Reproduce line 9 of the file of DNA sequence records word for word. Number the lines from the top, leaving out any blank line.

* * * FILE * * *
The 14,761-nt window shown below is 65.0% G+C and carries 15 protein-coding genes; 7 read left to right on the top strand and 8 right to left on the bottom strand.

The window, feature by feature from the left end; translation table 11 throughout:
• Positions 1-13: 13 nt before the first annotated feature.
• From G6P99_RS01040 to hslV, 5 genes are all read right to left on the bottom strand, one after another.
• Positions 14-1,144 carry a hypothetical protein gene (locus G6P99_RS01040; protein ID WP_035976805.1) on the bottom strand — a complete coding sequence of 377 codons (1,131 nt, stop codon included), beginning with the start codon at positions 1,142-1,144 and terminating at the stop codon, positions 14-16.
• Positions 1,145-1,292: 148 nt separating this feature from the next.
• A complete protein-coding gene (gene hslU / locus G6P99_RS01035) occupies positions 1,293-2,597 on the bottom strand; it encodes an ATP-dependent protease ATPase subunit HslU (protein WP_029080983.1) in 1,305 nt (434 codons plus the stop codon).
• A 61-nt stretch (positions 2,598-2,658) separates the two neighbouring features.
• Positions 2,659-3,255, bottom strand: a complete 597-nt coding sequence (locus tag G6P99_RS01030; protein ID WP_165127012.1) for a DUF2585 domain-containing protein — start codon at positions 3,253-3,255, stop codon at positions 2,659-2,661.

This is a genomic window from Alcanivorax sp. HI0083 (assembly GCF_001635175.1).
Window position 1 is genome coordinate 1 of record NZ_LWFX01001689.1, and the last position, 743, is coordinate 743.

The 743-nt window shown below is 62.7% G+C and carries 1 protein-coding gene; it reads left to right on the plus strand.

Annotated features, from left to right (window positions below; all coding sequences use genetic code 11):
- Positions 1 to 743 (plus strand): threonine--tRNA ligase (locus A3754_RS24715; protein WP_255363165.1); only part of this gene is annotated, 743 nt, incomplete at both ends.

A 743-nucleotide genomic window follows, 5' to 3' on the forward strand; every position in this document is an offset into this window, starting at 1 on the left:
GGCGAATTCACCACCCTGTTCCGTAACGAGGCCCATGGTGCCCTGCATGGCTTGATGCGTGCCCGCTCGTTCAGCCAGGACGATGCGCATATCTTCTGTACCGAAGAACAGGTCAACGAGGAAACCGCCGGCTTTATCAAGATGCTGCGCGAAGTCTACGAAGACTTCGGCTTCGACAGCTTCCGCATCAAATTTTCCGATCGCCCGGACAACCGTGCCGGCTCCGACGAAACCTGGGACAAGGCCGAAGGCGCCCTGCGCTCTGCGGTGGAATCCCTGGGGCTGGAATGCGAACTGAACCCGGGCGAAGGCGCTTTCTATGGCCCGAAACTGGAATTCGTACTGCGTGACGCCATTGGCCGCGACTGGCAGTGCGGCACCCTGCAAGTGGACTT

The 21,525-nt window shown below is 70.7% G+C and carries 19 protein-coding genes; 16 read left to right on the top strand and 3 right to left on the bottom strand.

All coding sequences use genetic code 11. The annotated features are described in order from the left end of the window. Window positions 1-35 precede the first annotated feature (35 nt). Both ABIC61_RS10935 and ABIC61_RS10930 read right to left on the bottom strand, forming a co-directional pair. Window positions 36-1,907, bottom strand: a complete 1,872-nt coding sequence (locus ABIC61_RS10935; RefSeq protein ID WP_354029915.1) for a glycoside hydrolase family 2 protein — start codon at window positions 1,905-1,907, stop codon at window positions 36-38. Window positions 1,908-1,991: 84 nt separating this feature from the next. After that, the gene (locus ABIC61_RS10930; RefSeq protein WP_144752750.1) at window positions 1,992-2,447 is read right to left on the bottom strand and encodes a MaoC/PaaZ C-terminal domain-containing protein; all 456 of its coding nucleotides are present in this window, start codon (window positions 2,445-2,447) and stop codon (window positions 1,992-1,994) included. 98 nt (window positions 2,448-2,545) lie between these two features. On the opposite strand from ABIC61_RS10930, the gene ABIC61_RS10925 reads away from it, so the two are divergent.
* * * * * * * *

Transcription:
• Positions 2,659-3,255, bottom strand: a complete 597-nt coding sequence (locus tag G6P99_RS01030; protein ID WP_165127012.1) for a DUF2585 domain-containing protein — start codon at positions 3,253-3,255, stop codon at positions 2,659-2,661.